The Ins and Outs of Pencil Grips

child at desk

A pencil grip can be a quick and easy fix for an awkward grasp. There is such a huge variety of them out there, but how do you know what ones to choose. Here’s some quick tips on how to choose a pencil grasp for your child.

The Simpler the Better: If your child needs a pencil grip, they are most likely having difficulty planning how to hold the pencil in the first place. Keep it simple so the grip doesn’t become as frustrating as the pencil initially was to hold. It will also make it easier to transfer from pencil to pencil if needed and recall how to hold it correctly each time.

Look at the concerns: The type of pencil grasp that your child will use is going to depend on what the areas of concern are when they are holding the pencil. Here are some common concerns, along with which direction to possibly take:

  • Low tone (fine motor weakness): This can be observed one of 2 different ways. One such way is when your child is holding the pencil too loosely and often resorts to an awkward grasp to compensate. The other way is they will look like they are actually applying too much force when writing and are using it as an over-compensation for the weakness. Thicker or jumbo grips are usually easier for these kiddos to hold onto and can cut back on some of the force when writing concerns. Weighted pencils or grips can also help in some cases, so the child doesn’t feel the need to push down the pencil so hard when writing.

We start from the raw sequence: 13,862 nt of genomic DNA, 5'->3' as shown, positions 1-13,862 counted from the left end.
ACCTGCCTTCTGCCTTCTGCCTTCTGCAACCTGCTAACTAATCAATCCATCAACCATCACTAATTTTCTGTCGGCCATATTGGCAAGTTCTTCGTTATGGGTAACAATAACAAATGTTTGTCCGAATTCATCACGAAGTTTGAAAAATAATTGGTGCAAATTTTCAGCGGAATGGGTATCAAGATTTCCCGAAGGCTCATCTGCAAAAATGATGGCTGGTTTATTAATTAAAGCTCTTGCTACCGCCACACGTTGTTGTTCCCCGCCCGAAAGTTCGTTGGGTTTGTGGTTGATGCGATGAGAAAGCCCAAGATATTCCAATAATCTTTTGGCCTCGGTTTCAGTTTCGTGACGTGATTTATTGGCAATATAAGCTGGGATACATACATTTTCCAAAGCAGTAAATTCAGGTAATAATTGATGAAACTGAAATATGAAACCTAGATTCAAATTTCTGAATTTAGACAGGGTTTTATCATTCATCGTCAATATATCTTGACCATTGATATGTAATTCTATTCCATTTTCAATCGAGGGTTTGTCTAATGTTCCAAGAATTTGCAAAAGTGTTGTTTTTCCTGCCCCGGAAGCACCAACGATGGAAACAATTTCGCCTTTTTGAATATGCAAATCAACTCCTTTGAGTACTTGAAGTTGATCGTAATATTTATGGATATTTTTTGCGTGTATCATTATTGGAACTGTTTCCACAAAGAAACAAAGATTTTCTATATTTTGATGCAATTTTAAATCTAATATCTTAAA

• Motor Planning: This is when your child just can’t seem to get the motor patterns correct for holding the pencil. These are the kids that the more simple the grip the better. Single grips or crossover grips would be most beneficial for these kids.
  • Kinesthetic feedback: These kids usually grip the pencil with a tight fisted grasp or barrel grasp. They’re looking for input when writing in order to fill a sensory need, as well as give them some proprioceptive feedback to assist with guiding the pencil. Wider or jumbo pencil grips or textured ones may be most beneficial for these kids.

Make it Fun: There’s different colors, shapes and even grips with glitter. You want to get the right type of grip, but you want your child to be excited about using it as well. Let them choose colors or other features of the pencil grip as long as it doesn’t impede overall function of what you wanted it to do originally.